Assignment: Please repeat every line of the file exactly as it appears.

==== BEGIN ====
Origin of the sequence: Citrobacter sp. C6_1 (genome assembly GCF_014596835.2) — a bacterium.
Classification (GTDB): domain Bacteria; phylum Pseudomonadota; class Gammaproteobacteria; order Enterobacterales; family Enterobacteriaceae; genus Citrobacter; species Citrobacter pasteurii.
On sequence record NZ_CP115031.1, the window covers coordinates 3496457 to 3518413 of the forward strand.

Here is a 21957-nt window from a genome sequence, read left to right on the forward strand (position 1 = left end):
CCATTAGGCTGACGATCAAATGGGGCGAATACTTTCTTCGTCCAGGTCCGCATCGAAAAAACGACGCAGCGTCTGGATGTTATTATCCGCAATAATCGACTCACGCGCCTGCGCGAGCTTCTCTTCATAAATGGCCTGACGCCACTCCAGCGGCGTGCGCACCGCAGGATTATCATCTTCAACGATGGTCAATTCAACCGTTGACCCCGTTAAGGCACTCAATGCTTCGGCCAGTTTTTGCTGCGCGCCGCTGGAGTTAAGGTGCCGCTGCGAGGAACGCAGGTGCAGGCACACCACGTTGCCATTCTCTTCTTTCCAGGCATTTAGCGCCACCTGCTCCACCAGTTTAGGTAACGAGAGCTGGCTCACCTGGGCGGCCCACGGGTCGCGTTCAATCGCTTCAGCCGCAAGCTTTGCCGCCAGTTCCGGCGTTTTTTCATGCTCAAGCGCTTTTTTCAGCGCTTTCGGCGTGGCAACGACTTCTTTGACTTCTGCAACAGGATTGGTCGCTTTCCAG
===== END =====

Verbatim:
Origin of the sequence: Citrobacter sp. C6_1 (genome assembly GCF_014596835.2) — a bacterium.
Classification (GTDB): domain Bacteria; phylum Pseudomonadota; class Gammaproteobacteria; order Enterobacterales; family Enterobacteriaceae; genus Citrobacter; species Citrobacter pasteurii.
On sequence record NZ_CP115031.1, the window covers coordinates 3496457 to 3518413 of the forward strand.

Here is a 21957-nt window from a genome sequence, read left to right on the forward strand (position 1 = left end):
CCATTAGGCTGACGATCAAATGGGGCGAATACTTTCTTCGTCCAGGTCCGCATCGAAAAAACGACGCAGCGTCTGGATGTTATTATCCGCAATAATCGACTCACGCGCCTGCGCGAGCTTCTCTTCATAAATGGCCTGACGCCACTCCAGCGGCGTGCGCACCGCAGGATTATCATCTTCAACGATGGTCAATTCAACCGTTGACCCCGTTAAGGCACTCAATGCTTCGGCCAGTTTTTGCTGCGCGCCGCTGGAGTTAAGGTGCCGCTGCGAGGAACGCAGGTGCAGGCACACCACGTTGCCATTCTCTTCTTTCCAGGCATTTAGCGCCACCTGCTCCACCAGTTTAGGTAACGAGAGCTGGCTCACCTGGGCGGCCCACGGGTCGCGTTCAATCGCTTCAGCCGCAAGCTTTGCCGCCAGTTCCGGCGTTTTTTCATGCTCAAGCGCTTTTTTCAGCGCTTTCGGCGTGGCAACGACTTCTTTGACTTCTGCAACAGGATTGGTCGCTTTCCAG